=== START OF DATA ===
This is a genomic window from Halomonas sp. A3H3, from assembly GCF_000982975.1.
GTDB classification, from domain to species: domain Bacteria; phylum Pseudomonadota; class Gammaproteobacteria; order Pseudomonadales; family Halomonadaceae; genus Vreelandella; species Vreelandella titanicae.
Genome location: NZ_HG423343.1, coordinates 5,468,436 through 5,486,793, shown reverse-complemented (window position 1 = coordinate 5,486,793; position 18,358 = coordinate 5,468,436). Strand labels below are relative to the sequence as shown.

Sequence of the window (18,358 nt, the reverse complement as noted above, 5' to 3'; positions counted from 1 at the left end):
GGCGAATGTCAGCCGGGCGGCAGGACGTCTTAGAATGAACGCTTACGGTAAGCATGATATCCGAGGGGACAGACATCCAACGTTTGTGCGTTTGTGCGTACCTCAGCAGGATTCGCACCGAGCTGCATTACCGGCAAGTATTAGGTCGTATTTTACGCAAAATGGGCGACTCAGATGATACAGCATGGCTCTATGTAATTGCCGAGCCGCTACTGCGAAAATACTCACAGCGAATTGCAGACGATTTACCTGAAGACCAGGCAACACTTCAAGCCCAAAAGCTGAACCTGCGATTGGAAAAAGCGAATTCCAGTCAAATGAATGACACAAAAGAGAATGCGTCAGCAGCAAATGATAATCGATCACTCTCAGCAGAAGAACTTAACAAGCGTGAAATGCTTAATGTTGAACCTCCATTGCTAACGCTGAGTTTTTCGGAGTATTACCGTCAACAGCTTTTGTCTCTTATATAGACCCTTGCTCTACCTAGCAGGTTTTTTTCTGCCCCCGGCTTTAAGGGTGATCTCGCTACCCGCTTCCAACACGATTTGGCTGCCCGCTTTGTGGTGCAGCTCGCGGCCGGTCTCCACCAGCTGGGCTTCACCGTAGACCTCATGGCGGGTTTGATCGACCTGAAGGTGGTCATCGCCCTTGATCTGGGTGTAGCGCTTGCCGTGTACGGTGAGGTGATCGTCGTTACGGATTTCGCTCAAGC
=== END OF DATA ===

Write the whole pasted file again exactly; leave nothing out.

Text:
This is a genomic window from Halomonas sp. A3H3, from assembly GCF_000982975.1.
GTDB classification, from domain to species: domain Bacteria; phylum Pseudomonadota; class Gammaproteobacteria; order Pseudomonadales; family Halomonadaceae; genus Vreelandella; species Vreelandella titanicae.
Genome location: NZ_HG423343.1, coordinates 5,468,436 through 5,486,793, shown reverse-complemented (window position 1 = coordinate 5,486,793; position 18,358 = coordinate 5,468,436). Strand labels below are relative to the sequence as shown.

Sequence of the window (18,358 nt, the reverse complement as noted above, 5' to 3'; positions counted from 1 at the left end):
GGCGAATGTCAGCCGGGCGGCAGGACGTCTTAGAATGAACGCTTACGGTAAGCATGATATCCGAGGGGACAGACATCCAACGTTTGTGCGTTTGTGCGTACCTCAGCAGGATTCGCACCGAGCTGCATTACCGGCAAGTATTAGGTCGTATTTTACGCAAAATGGGCGACTCAGATGATACAGCATGGCTCTATGTAATTGCCGAGCCGCTACTGCGAAAATACTCACAGCGAATTGCAGACGATTTACCTGAAGACCAGGCAACACTTCAAGCCCAAAAGCTGAACCTGCGATTGGAAAAAGCGAATTCCAGTCAAATGAATGACACAAAAGAGAATGCGTCAGCAGCAAATGATAATCGATCACTCTCAGCAGAAGAACTTAACAAGCGTGAAATGCTTAATGTTGAACCTCCATTGCTAACGCTGAGTTTTTCGGAGTATTACCGTCAACAGCTTTTGTCTCTTATATAGACCCTTGCTCTACCTAGCAGGTTTTTTTCTGCCCCCGGCTTTAAGGGTGATCTCGCTACCCGCTTCCAACACGATTTGGCTGCCCGCTTTGTGGTGCAGCTCGCGGCCGGTCTCCACCAGCTGGGCTTCACCGTAGACCTCATGGCGGGTTTGATCGACCTGAAGGTGGTCATCGCCCTTGATCTGGGTGTAGCGCTTGCCGTGTACGGTGAGGTGATCGTCGTTACGGATTTCGCTCAAGC